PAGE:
10 CV 1314 (RJD) (LB)
MEMORANDUM & ORDER
DEARIE, District Judge.
Pro se plaintiff, Jerome Ford, an inmate housed in the Metropolitan Detention Center ("MDC") in Brooklyn, New York, sues an assortment of federal government employees and the United States based on injuries plaintiff claims he sustained when he inadvertently ingested glass with his food during mealtime. Defendants move to dismiss for lack of subject matter jurisdiction under Federal Rule of Civil Procedure 12(b)(1). In the alternative, defendants move either for dismissal for failure to state a claim under Rule 12(b)(6) or for summary judgment under Rule 56. Although defendants' motions to dismiss for failure to exhaust are denied, plaintiff's claims are nonetheless dismissed in their entirety as to all defendants.
The Court has liberally construed the disjointed record, including plaintiff's complaint and opposition memorandum, defendants' Rule 56.1 statement, and the evidence submitted by both parties. The essential facts are undisputed, except where indicated.
Although plaintiff was provided with the requisite "Notice to Pro Se Litigant Opposing a Rule 12 Motion Supported by Matters outside the Pleadings and Motion for Summary Judgment" pursuant to Local Civil Rule 56.2, see ECF Docket #54, plaintiff's Memorandum in Opposition ("Opp. Mem.") did not in any way conform to Federal Rule of Civil Procedure 56, and plaintiff submitted no Local Rule 56.1 statement. See ECF Docket #51. Plaintiff, therefore, did not specifically respond or controvert any of the "undisputed facts" presented in defendants' Rule 56 1 statement ("Def. R. 56.1").
A. Alleged Consumption of Glass
On July 13, 2009, plaintiff was being held in the Special Housing Unit ("SHU") at the MDC. Defs.' Ex. B., Ford's Deposition ("Ford Dep.") at 60, 68. After beginning to eat his evening meal, plaintiff claims that he discovered pieces of glass in his food, some of which he ingested and then spit out along with "[b]lood and rice" into the toilet. Id. at 65-66.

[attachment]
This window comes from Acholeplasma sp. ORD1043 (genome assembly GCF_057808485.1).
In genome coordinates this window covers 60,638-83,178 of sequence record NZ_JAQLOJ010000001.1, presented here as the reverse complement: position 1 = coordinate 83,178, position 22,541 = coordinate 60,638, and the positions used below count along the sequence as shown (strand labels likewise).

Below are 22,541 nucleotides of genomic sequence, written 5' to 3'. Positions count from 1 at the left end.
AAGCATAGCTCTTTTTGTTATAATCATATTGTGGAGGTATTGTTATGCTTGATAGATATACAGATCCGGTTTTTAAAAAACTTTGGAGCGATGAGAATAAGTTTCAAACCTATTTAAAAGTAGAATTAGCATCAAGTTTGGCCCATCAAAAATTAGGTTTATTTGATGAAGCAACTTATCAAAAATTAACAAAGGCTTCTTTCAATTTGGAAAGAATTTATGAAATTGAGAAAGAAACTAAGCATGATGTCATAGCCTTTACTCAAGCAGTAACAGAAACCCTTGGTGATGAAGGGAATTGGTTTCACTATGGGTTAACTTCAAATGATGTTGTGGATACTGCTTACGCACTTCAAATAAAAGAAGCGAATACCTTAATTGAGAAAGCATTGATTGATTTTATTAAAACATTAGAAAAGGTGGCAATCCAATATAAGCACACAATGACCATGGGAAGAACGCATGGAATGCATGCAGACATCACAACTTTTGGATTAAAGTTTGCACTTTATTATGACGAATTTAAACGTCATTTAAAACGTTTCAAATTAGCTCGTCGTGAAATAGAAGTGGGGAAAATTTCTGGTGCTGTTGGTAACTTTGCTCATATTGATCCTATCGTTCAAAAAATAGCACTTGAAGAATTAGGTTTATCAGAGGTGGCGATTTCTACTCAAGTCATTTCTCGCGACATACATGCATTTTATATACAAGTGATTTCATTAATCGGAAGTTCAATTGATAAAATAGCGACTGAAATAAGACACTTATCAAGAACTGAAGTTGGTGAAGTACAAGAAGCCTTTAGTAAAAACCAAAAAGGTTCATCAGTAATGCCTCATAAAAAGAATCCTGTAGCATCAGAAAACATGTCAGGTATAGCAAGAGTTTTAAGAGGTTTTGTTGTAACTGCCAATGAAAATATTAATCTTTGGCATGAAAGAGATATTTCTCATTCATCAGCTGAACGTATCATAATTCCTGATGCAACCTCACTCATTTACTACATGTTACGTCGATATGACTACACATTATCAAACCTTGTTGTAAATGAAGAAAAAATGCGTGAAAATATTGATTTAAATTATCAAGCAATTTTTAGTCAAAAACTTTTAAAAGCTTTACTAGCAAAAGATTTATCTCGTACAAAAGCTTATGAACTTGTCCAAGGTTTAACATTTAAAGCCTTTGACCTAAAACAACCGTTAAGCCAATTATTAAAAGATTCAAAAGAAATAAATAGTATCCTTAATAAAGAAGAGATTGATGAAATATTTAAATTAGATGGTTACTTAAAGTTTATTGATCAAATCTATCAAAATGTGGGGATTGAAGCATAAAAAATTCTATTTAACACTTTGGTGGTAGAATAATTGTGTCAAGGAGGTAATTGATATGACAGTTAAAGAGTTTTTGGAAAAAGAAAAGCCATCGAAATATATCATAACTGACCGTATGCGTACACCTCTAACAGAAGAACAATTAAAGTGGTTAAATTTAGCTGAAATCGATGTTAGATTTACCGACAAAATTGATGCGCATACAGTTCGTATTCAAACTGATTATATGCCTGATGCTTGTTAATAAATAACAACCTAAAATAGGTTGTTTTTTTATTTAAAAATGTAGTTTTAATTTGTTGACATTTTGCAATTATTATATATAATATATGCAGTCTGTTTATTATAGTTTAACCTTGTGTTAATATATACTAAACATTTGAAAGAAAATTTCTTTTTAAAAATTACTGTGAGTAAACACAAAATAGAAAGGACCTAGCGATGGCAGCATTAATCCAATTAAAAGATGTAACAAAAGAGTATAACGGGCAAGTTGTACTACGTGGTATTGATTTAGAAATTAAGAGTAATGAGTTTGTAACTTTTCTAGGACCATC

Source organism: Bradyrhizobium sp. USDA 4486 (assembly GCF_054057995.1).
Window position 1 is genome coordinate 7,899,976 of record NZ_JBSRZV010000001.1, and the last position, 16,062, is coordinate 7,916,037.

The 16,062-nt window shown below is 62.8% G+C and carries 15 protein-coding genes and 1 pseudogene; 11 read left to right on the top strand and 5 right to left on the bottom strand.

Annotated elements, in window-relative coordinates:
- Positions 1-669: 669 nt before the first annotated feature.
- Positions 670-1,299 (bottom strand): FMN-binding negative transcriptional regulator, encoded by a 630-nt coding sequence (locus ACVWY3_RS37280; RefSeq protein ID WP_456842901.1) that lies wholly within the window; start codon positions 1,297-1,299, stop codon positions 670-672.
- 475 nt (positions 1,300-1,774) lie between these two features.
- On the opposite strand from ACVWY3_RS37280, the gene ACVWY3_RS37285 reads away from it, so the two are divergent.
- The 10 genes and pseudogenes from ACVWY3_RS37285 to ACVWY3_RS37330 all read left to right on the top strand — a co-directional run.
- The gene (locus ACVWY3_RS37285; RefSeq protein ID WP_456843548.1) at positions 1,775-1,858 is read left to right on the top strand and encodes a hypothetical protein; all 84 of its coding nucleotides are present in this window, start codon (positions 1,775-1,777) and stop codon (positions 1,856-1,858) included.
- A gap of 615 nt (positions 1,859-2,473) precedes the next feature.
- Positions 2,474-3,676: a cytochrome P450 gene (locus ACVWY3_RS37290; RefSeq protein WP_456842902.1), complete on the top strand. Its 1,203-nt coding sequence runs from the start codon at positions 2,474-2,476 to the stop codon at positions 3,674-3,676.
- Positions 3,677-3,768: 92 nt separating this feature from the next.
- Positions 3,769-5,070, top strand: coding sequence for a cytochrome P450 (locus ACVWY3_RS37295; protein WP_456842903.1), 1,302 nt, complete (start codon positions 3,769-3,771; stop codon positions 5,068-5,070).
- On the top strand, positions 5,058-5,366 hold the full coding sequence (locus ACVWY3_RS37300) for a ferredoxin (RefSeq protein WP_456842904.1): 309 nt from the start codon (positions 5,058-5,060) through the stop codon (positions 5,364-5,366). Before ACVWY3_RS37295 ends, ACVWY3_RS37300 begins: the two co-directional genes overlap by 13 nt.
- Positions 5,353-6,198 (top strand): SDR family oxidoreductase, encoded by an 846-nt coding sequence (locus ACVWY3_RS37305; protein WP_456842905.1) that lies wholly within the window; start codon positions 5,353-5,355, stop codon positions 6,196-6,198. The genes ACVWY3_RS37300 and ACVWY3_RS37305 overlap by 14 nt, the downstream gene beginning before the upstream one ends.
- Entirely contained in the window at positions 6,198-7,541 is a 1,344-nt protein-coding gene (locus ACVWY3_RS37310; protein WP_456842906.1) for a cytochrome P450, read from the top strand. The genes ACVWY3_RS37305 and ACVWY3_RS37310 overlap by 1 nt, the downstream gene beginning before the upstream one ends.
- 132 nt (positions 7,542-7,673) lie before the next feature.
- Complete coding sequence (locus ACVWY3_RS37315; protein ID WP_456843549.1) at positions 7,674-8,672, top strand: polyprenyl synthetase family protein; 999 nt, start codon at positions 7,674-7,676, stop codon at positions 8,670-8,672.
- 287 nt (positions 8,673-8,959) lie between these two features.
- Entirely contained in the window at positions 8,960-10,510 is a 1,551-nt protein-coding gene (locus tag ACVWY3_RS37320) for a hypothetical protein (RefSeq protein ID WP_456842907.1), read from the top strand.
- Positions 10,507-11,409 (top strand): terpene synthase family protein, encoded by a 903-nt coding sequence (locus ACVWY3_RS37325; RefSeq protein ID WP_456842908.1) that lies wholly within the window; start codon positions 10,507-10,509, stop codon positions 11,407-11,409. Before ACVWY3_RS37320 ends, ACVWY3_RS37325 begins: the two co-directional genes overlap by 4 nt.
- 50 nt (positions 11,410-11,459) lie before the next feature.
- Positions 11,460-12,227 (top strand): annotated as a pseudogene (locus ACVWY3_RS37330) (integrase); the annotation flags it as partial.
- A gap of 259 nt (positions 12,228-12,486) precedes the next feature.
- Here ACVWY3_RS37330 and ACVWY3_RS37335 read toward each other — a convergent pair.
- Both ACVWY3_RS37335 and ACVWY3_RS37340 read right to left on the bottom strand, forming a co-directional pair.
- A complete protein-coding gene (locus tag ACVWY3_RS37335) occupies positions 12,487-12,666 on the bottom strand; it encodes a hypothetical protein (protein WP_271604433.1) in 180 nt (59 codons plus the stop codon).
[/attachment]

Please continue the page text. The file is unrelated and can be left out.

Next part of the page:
Plaintiff alerted Duty Officer, Anthony Tonani ("Tonani"), who examined plaintiff's food and "saw what appeared to be shards of clear, broken glass . . . approximately six pieces and . . . no more than a couple of millimeters in size." Defs.' Ex. H., Tonani's Responses to Written Deposition Questions ("Tonani Resp.") at 3. Tonani "was alarmed" and "forwarded [plaintiff's] complaint and [his] tray to the officer-in-charge," id. at 2, 4, who in turn alerted the Food Administrator, Kimo Elraheb ("Elraheb"), Defs.' Ex. F., Kimo Elraheb's Responses to Written Deposition Questions at 3.
Following a "visual inspection of the food tray," including moving the "food around in the tray with a pen," Elraheb "determined that there was indeed some foreign object," in the food that "appeared to be glass." Id. at 3, 8. Elraheb was "surprised that glass could end up in an inmate's meal because no glass is kept in the food services area" at MDC. Id. at 8. Elraheb "had never received or heard about a complaint of glass in an inmate's food," but on that same night, plaintiff's cellmate also made the same complaint. Id. at 7-9. Elraheb "offered a replacement tray for [plaintiff]." Id. at 3.
B. Initial Medical Attention
Tonani also contacted Physician Assistant ("PA"), Freddy Nunez ("Nunez"), "to provide medical assistance." Tonani Resp. at 2. Within "20 or 30 minutes," Nunez arrived and spoke to plaintiff. Ford Dep. at 68. The parties dispute Nunez's reaction. Plaintiff claims that Nunez, peering through the window of plaintiff's cell, looked in plaintiff's mouth and told him to spit into the toilet. Id. at 76-77. Plaintiff claims that Nunez saw "the blood that was in the toilet" and told plaintiff that "there's no one here than can treat that so" plaintiff would have to wait until the morning for medical treatment. Id. Nunez, on the other hand, testified that he examined plaintiff in the SHU's examination room and did not see any injuries consistent with glass consumption. Defs.' Ex. C, Freddy Nunez's Responses to Written Deposition Questions at 3-4. Nunez claims that he decided plaintiff did not need any "additional medical treatment" and denies that he would ever "have told a patient that he would have to wait overnight for medical care that was immediately necessary." Id. at 3, 7.
The next morning, July 14, 2009, plaintiff complained to another PA, Soraya Rosa ("Rosa"). Rosa Resp. at 2. Rosa looked into plaintiff's mouth using a flashlight and "did not see any bleeding or lacerations." Id. at 4. Although she did not consider it an "emergency situation," Rosa arranged to have plaintiff "transported to Health Services for further examination by a physician." Id. at 3; Opp. Mem. at 10-11.